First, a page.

Creative X-fi Surround USB Review and Guide for Ubuntu 9.10 or Newer

This article will review the Creative X-fi surround usb first quickly in Windows XP and then in Linux. It will give you some basic performance ideas and hints for fixing problems and having more fun with it.

After my survey of the possibilities for USB surround sound in Linux, I ended up ordering a Creative X-fi Surround USB. As you could read there, there is a helpful webpage that includes e.g. ready made .asoundrc files.

Windows XP
On my netbook, without installing any special drivers, playing a song on an otherwise unoccupied Windows XP utilizes about 20% CPU, minus the almost 5 % that somehow seem to be there almost always...

I've read reports that there are clicking sounds, which I can imagine well with a heavy system load. I've heard them at first after plugging it in, but by now they disappeared. It sounds crisp on my Sennheiser headphones and the base is noticeably better than my onboard sound, obviously, but that doesn't say much.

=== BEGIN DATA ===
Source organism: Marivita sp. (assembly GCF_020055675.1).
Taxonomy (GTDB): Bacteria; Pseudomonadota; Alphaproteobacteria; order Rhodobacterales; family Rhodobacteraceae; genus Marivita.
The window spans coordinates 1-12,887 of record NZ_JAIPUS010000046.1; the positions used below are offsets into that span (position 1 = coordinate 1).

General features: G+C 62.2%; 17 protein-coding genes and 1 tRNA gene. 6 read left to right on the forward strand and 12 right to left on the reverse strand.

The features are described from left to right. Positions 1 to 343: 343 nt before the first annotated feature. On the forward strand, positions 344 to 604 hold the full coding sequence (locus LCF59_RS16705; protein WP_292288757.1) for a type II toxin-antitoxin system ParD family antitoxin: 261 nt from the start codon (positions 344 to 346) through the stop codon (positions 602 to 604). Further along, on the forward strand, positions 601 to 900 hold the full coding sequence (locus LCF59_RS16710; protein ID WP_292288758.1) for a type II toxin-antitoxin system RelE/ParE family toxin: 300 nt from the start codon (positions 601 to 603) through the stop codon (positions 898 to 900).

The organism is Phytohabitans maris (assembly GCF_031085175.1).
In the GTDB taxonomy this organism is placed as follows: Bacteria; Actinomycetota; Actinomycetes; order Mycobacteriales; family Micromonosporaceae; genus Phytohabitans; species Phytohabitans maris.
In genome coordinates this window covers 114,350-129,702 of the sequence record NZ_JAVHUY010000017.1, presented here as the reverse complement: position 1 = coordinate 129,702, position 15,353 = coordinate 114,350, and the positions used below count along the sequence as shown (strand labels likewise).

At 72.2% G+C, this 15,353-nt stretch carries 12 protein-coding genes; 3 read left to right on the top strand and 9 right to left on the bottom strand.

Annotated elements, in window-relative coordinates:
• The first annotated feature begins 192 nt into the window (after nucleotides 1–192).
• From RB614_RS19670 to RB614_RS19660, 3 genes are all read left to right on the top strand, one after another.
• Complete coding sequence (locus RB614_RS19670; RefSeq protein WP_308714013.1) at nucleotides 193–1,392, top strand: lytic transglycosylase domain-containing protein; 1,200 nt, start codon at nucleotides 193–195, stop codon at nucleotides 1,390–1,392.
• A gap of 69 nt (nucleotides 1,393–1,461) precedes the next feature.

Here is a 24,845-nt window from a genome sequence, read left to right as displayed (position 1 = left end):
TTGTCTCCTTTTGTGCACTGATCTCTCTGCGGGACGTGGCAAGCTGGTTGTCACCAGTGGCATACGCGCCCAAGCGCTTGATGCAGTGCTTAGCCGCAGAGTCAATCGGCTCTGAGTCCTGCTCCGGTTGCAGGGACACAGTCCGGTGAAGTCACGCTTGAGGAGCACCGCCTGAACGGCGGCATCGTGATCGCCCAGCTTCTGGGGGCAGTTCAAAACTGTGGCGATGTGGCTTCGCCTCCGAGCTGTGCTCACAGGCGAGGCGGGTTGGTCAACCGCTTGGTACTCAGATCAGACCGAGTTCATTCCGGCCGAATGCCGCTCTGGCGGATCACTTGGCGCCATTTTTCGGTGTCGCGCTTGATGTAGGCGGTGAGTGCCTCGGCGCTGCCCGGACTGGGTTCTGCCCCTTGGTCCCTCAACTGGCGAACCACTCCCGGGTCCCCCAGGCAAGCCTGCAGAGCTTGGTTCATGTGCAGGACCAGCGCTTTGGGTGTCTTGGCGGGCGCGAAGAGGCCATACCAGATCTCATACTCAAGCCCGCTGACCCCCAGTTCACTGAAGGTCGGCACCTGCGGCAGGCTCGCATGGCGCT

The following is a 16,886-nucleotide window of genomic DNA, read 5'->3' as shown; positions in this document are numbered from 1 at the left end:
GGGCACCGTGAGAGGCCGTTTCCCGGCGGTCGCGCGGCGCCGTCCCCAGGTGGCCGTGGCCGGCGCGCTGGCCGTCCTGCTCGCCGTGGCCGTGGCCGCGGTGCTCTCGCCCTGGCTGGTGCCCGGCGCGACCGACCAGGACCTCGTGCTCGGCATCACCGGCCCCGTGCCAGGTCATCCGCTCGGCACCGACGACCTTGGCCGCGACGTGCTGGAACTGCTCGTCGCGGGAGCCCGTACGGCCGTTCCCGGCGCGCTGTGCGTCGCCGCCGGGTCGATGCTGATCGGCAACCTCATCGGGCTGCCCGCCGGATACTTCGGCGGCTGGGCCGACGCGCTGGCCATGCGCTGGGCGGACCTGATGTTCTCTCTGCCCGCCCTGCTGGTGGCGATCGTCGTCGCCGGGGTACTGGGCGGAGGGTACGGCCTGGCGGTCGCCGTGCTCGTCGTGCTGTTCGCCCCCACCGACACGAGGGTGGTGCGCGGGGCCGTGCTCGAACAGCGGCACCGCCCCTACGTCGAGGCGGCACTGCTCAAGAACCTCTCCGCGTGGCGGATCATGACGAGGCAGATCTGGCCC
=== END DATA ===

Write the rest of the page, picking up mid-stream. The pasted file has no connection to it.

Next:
Now let's see how it fares in Linux...

Reboot. Plug. Play. It could hardly be easier. All I had to do was to tell mplayer which device to use (mplayer -ao alsa:device=hw=S51). Then it happily started playing over my new external sound card. The sound is as excellent as under Windows. But better than Windows: Surround sound works out of the box in my Kubuntu 9.10 system.

The combination of AC-3 surround with VAAPI accelerated 720p movie on my netbook utilizes around 10-12 % CPU. There is no stuttering in Linux, even with heavier load. Just playing music hardly seems to have any impact -- maybe around 5 % CPU. I'll have to let the Phoronix suite benchmark all this sometime. In Windows even just playing music in VLC and increasing the volume setting with the knob on the device can create stutters.